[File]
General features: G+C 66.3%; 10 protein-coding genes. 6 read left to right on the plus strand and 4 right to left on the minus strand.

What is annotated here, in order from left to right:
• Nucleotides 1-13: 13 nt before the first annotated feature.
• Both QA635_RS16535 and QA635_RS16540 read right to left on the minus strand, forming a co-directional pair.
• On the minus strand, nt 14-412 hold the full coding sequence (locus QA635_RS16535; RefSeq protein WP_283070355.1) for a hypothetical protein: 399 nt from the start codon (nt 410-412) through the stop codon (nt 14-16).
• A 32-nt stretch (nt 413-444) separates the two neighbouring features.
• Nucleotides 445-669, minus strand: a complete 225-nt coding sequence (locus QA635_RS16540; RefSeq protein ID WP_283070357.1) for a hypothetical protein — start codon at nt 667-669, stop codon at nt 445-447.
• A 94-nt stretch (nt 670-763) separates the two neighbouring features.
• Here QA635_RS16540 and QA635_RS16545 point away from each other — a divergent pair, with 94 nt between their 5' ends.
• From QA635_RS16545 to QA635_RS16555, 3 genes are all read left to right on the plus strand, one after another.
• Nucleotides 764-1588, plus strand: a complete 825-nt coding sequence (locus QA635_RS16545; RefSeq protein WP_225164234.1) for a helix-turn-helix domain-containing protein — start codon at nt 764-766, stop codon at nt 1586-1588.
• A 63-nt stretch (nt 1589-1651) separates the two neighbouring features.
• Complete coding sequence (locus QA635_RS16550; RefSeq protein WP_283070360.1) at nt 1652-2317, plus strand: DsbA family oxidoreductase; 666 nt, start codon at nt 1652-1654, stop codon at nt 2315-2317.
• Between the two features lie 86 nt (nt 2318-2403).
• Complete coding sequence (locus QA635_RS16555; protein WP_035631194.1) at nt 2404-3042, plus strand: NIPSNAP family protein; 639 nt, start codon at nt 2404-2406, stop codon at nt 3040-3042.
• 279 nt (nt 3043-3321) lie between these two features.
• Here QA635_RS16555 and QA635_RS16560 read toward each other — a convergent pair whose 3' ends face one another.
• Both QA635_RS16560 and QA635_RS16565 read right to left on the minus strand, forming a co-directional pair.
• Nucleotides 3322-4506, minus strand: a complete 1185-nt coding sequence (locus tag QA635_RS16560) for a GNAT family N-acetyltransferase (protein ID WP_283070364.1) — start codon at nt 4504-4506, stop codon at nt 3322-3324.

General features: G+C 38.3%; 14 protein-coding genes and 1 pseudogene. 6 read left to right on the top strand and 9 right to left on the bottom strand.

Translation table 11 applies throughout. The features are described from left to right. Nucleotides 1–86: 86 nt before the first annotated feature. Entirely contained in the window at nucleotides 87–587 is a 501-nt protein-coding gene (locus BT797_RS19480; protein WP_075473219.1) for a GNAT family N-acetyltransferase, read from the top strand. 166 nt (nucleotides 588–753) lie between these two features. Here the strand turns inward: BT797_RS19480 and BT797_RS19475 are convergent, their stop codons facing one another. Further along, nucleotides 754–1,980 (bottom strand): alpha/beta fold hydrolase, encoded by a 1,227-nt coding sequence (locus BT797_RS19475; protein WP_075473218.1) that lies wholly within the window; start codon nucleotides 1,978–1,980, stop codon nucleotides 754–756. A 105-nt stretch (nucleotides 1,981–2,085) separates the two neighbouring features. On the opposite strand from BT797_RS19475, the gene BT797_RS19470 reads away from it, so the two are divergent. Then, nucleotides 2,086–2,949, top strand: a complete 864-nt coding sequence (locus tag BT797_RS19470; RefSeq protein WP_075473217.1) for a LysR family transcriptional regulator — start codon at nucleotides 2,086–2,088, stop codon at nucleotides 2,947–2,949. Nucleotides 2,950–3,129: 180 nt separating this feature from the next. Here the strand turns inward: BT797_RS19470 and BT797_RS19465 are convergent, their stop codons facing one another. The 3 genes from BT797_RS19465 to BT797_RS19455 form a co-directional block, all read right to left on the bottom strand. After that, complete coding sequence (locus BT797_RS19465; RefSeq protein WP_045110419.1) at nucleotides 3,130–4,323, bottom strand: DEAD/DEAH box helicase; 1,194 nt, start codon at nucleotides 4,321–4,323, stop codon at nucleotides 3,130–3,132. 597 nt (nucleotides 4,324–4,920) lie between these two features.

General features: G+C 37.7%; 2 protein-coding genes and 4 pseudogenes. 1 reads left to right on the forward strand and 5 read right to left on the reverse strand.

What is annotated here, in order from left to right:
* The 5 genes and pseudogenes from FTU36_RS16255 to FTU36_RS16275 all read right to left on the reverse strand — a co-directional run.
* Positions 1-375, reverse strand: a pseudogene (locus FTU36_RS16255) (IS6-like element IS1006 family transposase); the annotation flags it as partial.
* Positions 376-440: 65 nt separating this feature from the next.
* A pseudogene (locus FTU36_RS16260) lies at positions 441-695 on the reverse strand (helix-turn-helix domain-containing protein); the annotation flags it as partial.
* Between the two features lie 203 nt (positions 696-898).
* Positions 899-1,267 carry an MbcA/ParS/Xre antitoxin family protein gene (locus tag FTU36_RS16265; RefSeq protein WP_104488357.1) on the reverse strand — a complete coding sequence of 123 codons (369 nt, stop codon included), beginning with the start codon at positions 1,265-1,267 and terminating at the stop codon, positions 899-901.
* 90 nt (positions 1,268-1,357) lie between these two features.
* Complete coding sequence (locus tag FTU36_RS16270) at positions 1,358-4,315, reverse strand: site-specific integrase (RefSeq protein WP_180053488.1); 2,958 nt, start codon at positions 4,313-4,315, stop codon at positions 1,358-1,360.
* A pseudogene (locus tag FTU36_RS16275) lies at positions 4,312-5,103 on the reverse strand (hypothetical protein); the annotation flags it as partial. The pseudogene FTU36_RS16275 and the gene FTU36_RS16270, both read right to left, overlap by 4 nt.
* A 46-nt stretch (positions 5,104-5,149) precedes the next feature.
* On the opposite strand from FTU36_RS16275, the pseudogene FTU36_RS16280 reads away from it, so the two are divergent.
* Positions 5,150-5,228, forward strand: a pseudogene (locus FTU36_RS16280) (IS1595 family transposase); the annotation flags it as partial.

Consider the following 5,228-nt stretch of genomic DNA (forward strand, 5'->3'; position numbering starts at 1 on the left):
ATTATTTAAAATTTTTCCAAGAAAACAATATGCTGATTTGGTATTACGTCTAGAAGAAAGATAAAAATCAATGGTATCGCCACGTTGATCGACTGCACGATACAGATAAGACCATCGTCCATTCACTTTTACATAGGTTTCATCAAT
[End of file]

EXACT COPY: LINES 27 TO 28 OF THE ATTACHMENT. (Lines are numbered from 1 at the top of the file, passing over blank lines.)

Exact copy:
* A pseudogene (locus FTU36_RS16260) lies at positions 441-695 on the reverse strand (helix-turn-helix domain-containing protein); the annotation flags it as partial.
* Between the two features lie 203 nt (positions 696-898).